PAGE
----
Every day, each of us makes hundreds of decisions. Many of these are made unconsciously: what to wear, how to drive, words to use in conversations, as well as many other seemingly little unimportant choices. Other decisions can have a significant impact on our: day, relationships, career, life and ultimate outcomes that will be created as a result of these choices. There are also all of the major choices we make that we consciously rationalize.
Take, for instance, the college you chose, the course of study you selected, or the decision of a life mate. These will either haunt you for years, or bring you nothing but joy and satisfaction as you live your life moving one day at a time into your future.
Most people make the majority of their choices with little awareness or regard for the outcome they set in motion. Consider the student who selects a career and spends years and money to pursue it – then discovers, for whatever reason, that he/she has made a poor choice. The life partner selected in the early years who has given you nothing but satisfaction and joy, but who suddenly turns on you – making you realize that you should have “seen it coming” but failed to do so because the decision wasn’t thought through carefully enough.
I have made more poor choices in my life than I care to recall, and I am the one who must learn to live with the consequences of my choices. I have no one to blame. My choices – my outcomes. When we feel in hindsight that we have made a poor choice, we can have a number of responses: we can whine, blame, fret, or feel remorse or guilt. Or, we can accept these as an integral part of the learning process or growth in life and move on.
In my recent book, The Trade Off – a fictional self-help story about one such person who made decisions without the simple understanding that every choice has a consequence – some of the outcomes are negative while others are positive, some are long-term while others are immediate. It deals with the fact that, in the end, every choice has an outcome – a consequence.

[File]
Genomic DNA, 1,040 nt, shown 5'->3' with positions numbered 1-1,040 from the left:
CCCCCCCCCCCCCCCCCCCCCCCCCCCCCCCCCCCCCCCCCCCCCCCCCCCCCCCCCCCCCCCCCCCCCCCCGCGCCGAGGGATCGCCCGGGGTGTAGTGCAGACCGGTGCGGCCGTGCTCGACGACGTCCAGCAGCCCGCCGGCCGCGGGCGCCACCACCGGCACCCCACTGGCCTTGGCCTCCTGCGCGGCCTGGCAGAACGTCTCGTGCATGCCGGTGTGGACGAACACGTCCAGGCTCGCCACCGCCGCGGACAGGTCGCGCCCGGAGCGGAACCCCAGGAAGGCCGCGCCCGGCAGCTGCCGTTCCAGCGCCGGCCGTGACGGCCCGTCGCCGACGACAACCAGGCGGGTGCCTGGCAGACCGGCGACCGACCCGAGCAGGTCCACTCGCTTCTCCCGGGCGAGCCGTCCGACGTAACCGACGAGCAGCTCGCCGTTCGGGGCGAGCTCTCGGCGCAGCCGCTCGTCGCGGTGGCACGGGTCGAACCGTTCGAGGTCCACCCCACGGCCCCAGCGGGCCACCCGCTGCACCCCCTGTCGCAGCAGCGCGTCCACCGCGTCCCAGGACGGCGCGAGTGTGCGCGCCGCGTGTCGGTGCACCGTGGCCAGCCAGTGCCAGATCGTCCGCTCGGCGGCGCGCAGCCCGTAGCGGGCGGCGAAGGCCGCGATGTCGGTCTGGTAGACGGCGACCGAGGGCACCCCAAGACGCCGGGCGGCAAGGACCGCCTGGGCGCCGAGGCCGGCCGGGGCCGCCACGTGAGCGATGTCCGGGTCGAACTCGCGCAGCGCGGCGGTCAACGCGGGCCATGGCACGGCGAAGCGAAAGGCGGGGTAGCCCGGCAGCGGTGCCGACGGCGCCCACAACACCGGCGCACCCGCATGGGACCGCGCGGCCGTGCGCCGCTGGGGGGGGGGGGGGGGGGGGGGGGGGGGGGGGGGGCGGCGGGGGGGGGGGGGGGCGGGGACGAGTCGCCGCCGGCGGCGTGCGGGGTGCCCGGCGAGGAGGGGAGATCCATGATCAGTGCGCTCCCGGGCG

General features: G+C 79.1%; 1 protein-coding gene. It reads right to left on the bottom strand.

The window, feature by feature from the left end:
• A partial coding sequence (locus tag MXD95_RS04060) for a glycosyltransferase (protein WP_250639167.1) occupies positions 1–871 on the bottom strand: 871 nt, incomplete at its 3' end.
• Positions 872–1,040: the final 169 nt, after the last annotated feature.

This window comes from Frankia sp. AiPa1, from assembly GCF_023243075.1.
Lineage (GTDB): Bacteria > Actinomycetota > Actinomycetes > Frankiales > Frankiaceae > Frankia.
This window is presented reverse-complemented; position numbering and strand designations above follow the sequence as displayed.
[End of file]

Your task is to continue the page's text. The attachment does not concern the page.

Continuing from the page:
The key to a happy and peaceful life is understanding a few simple rules when making choices – whether it is the food you eat or the exercise you avoid, the career you select or the people you choose to be around. They are:
1. Remember that your choices are yours and yours alone.
2. No one else is responsible for your outcomes.
3. Decisions made without clear thinking will tend to create poor outcomes.
4. Listen to your inner self, intuition or gut when choosing.
5. Listen to your body, emotions or feelings when deciding.
6. Be careful of casually overriding these inner messages.
7. Outcomes that may seem negative may have longer-term positive results.
8. You can’t avoid consequences.
9. Consequences are neutral when it comes to feelings, attitudes or perceptions.
10. To see yourself as a victim is to wish that your circumstances continue.
Yes, I understand that bad things do happen to good people and good things happen to bad people. But, I would quote one of those famous anonymous quotesters (I know not a word, but it works for me) – “What goes around comes around.” If you have never read, it I would suggest reading Emerson’s essay “The law of compensation.” Very insightful. By the way, I highly recommend The Trade Off to anyone who is contemplating a major decision in life. I guarantee it will help you make a wiser choice.